Commemorations to mark centenary of First World War's Battle of Jutland


Nicola Sturgeon, the Princess Royal and naval leaders are to lay wreaths at the start of a week of commemorative events marking the centenary of the largest naval battle of the First World War.

More than 8,500 British and German seamen died off the coast of Denmark in the 36-hour Battle of Jutland which began on May 31, 1916 and changed the course of the war.

The First Minister will join Princess Anne and Vice-Admiral Sir Tim Laurence at a service in Rosyth, Fife, on Saturday to remember those involved in the battle.

The Battlecruiser force deployed at Jutland sailed from the Firth of Forth, and wreaths will be laid at Rosyth Parish Church.

A minute's silence will also be held following the ringing of a bell made from the hull of HMS Tiger, a battlecruiser that suffered damage during the Jutland campaign.

Ms Sturgeon and other dignitaries will later visit the Commonwealth War Graves Commission cemetery in South Queensferry where 40 casualties from the battle are commemorated or buried.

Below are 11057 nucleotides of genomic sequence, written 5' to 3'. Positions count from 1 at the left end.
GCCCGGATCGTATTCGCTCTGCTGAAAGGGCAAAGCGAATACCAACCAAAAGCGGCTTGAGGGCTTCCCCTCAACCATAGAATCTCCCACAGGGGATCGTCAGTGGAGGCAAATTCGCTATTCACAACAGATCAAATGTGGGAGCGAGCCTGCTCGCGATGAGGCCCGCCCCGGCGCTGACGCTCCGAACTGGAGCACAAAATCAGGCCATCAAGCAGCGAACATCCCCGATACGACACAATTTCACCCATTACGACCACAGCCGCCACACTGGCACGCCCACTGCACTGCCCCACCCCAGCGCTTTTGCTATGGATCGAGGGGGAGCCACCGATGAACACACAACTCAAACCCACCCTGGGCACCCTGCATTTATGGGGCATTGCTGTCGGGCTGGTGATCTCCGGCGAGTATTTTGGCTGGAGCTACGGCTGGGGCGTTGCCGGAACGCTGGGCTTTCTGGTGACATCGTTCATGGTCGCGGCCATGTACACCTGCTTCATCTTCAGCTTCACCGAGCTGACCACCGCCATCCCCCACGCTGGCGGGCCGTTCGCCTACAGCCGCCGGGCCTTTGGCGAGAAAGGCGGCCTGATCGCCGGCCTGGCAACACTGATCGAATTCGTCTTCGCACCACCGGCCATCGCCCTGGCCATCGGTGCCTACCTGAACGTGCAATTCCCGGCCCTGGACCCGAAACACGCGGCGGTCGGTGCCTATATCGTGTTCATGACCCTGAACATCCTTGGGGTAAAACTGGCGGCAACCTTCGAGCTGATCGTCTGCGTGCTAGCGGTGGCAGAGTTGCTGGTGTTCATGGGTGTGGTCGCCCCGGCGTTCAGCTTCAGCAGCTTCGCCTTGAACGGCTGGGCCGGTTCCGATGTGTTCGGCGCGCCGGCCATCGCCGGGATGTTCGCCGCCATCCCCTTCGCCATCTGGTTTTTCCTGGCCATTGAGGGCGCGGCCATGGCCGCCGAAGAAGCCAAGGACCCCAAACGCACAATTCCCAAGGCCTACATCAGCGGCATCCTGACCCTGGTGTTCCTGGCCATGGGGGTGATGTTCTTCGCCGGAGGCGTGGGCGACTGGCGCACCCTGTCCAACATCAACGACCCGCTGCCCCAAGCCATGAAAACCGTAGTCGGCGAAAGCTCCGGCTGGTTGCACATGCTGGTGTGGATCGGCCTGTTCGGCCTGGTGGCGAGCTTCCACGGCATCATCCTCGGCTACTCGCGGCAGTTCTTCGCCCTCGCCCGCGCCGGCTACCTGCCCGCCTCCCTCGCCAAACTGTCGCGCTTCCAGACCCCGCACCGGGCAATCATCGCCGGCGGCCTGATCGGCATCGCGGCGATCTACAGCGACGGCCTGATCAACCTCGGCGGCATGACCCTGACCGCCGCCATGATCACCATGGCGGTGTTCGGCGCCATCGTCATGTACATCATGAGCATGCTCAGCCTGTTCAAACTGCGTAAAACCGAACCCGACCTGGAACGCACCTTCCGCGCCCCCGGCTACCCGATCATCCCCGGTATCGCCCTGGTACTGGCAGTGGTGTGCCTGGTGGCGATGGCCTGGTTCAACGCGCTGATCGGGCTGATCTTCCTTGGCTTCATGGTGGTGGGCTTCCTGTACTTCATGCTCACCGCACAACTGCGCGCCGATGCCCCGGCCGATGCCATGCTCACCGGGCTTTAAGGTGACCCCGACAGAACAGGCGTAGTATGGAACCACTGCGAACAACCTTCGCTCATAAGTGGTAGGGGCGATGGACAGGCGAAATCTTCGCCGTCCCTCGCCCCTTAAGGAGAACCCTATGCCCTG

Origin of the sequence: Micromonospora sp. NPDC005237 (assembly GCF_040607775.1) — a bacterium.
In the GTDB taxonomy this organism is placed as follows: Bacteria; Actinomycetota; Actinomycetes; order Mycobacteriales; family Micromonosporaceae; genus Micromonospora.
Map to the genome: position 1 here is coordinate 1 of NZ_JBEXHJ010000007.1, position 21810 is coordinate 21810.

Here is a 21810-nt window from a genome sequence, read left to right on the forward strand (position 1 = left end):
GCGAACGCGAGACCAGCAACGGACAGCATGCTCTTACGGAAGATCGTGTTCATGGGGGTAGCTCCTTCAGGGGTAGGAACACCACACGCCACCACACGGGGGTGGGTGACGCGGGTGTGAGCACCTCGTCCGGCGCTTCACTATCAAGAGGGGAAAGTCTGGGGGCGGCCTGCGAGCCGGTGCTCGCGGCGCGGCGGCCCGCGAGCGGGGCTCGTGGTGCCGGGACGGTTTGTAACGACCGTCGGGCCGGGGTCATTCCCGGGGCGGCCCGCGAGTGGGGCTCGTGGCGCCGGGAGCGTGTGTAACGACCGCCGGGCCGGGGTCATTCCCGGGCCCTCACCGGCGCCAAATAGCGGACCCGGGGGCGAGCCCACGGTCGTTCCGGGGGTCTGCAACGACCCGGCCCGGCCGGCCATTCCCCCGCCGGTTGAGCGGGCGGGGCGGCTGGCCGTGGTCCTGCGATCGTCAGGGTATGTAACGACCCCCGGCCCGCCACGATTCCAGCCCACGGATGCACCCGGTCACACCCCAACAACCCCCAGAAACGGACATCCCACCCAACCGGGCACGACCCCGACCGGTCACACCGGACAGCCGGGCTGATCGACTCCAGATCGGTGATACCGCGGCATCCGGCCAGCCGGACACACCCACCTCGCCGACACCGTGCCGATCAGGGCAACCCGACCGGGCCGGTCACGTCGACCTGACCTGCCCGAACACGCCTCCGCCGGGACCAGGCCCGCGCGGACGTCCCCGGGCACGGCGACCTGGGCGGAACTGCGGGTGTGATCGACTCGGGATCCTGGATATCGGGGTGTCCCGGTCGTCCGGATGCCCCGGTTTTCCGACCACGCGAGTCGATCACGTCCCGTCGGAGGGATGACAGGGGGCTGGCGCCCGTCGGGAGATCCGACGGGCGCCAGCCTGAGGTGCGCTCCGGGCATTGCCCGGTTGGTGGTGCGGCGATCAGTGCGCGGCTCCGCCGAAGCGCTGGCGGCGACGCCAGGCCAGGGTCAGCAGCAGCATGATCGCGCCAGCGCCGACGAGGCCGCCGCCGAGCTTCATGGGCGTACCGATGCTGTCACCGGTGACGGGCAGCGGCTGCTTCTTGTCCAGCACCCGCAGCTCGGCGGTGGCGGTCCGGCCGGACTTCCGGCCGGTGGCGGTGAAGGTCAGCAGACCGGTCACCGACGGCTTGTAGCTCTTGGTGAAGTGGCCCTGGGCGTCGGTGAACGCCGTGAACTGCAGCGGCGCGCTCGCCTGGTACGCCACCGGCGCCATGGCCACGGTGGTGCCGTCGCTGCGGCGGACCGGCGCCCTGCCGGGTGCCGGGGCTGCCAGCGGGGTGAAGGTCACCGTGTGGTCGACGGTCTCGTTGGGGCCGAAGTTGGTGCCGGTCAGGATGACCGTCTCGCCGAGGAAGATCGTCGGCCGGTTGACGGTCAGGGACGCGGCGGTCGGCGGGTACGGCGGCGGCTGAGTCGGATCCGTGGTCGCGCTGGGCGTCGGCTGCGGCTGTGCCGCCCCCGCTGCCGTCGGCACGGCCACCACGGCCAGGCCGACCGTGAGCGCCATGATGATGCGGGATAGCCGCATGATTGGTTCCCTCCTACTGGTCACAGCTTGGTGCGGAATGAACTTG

They will be joined by Jutland descendants, local school pupils and school children from Wilhelmshaven in Germany at the private service.

The final event of the day will take place at Hawes Pier where HMS Kent will recreate the departure of the Battlecruiser force.

On Tuesday - exactly 100 years since the battle started - members of the UK Government and Royal Family will join descendants of those who fought for a service at St Magnus Cathedral in Kirkwall on Tuesday.

They are being remembered on Orkney as the British Grand Fleet was launched from Scapa Flow to repel German forces attempting to break a British blockade.

Both sides claimed victory as the Germans lost 11 ships and Britain 14, but the enemy's naval fleet was seriously weakened and failed to significantly challenge the British again during the conflict.

German president Joachim Gauck will join the Duke of Edinburgh at the service, which will be followed by a second memorial at Lyness Cemetery on Hoy - the final resting place for more than 450 service personnel who died in the war, including sailors killed at Jutland.

Orkney Islands Council vice-convener Jim Foubister said: ''We are proud to be hosting the UK's national commemoration of the Battle of Jutland.

''On Tuesday we will remember the huge importance of Jutland to the outcome of the First World War, and the enormous number of lives lost during the course of the battle.

''It is fitting that the Jutland commemorations will draw to a close among the graves of some of those who made the ultimate sacrifice for their countries a century ago.''